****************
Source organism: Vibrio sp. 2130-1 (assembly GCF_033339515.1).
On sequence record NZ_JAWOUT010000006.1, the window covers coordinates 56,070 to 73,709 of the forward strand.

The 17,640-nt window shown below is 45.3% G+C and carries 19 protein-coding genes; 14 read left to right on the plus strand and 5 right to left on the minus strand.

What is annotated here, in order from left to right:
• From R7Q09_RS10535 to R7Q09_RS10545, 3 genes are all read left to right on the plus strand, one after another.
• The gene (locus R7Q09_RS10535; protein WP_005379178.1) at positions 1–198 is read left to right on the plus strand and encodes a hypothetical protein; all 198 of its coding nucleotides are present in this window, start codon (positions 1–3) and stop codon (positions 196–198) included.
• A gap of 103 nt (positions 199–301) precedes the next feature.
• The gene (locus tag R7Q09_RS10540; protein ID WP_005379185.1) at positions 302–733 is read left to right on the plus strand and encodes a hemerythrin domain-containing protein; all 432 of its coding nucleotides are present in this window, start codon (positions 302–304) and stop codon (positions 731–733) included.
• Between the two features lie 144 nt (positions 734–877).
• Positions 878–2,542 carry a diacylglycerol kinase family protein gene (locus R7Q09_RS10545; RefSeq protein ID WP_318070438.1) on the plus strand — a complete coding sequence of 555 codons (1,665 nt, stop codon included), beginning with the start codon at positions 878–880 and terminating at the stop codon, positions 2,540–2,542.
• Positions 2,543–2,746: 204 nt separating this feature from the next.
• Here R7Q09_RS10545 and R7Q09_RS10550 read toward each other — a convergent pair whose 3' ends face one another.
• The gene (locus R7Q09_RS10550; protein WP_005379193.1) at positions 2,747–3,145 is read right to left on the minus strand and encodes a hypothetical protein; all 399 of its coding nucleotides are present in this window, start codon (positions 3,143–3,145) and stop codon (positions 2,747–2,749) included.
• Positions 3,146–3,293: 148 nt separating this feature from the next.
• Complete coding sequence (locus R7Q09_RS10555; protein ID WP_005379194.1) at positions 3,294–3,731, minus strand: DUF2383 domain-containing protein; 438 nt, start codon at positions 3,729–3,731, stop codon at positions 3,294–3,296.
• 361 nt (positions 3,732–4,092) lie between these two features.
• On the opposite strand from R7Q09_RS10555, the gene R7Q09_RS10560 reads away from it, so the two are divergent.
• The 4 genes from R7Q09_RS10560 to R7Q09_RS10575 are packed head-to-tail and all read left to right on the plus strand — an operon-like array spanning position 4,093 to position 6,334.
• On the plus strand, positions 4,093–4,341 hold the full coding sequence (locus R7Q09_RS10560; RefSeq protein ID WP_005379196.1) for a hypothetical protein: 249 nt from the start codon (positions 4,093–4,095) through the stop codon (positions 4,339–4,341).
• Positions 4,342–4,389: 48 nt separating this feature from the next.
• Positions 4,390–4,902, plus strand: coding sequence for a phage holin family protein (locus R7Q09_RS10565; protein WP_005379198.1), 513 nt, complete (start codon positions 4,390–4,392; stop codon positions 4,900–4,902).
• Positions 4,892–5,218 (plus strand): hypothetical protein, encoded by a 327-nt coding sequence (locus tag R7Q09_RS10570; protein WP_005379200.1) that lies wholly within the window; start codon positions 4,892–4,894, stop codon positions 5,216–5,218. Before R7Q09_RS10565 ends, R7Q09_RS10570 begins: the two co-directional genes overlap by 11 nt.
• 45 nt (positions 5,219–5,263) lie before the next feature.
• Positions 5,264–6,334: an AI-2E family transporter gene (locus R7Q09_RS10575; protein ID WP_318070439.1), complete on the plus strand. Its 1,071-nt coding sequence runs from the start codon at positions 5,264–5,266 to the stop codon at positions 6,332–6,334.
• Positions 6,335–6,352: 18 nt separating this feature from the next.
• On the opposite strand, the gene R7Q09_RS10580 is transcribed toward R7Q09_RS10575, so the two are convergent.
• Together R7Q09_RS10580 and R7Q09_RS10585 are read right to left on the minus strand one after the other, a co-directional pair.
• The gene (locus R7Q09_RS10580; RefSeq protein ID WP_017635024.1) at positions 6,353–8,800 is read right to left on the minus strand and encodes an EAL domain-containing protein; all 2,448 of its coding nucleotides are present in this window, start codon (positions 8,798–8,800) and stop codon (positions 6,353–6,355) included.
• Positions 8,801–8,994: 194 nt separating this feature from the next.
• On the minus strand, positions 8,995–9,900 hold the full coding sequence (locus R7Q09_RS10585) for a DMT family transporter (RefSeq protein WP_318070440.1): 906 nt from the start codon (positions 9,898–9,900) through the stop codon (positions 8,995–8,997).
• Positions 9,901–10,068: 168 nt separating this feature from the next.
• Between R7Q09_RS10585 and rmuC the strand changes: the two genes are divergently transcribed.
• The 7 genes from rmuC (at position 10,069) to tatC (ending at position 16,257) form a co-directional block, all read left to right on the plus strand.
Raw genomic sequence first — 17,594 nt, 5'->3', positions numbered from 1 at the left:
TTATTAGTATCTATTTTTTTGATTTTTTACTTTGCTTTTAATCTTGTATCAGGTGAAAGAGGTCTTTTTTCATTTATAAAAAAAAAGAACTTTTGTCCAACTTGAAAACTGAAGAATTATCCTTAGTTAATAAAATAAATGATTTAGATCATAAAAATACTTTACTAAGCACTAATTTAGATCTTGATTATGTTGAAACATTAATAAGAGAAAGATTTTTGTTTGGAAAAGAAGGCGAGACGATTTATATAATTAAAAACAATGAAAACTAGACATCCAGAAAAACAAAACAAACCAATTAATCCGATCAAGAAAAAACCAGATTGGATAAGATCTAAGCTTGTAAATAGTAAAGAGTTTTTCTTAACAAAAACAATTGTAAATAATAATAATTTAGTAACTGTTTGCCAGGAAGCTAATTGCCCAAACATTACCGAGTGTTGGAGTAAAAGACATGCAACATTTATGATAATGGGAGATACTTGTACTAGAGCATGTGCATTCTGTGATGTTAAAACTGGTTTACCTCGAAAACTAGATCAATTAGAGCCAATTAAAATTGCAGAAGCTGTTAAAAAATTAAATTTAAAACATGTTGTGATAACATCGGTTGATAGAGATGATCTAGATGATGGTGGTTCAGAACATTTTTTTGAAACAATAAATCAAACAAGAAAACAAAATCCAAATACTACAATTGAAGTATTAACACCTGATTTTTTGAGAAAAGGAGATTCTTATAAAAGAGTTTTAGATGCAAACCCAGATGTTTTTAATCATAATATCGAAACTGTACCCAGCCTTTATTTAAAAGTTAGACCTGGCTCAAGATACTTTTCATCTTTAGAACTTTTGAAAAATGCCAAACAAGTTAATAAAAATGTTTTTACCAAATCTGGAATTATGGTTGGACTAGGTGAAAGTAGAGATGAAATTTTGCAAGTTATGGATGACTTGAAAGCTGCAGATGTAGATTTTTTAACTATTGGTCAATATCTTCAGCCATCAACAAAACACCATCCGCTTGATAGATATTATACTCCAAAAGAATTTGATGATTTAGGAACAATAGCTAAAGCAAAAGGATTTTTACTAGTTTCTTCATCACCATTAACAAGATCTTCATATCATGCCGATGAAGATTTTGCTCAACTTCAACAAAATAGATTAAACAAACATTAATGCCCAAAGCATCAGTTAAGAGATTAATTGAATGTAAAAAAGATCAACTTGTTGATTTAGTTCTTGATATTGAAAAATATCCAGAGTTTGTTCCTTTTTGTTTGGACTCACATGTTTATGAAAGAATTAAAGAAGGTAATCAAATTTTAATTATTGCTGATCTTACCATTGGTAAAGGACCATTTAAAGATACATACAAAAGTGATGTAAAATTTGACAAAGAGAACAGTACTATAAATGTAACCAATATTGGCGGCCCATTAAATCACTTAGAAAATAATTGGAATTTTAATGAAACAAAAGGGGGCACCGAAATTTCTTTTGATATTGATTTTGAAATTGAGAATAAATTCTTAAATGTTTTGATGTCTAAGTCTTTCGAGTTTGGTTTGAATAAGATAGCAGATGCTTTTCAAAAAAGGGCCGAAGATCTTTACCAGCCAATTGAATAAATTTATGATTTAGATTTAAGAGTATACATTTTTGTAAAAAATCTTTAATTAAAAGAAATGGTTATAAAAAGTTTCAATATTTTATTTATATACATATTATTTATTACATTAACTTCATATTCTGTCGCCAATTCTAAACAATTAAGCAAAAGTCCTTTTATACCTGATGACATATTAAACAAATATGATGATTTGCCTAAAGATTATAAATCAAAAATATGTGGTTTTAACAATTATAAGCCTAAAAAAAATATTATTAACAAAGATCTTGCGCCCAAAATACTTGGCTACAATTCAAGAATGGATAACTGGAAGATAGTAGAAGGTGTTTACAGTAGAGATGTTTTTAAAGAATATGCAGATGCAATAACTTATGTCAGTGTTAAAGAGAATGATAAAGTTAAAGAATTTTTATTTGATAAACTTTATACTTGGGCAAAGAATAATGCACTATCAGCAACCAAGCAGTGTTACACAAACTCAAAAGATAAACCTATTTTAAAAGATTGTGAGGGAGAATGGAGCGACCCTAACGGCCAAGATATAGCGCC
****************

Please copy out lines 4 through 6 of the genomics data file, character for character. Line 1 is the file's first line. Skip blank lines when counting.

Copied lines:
What is annotated here, in order from left to right:
• From R7Q09_RS10535 to R7Q09_RS10545, 3 genes are all read left to right on the plus strand, one after another.
• The gene (locus R7Q09_RS10535; protein WP_005379178.1) at positions 1–198 is read left to right on the plus strand and encodes a hypothetical protein; all 198 of its coding nucleotides are present in this window, start codon (positions 1–3) and stop codon (positions 196–198) included.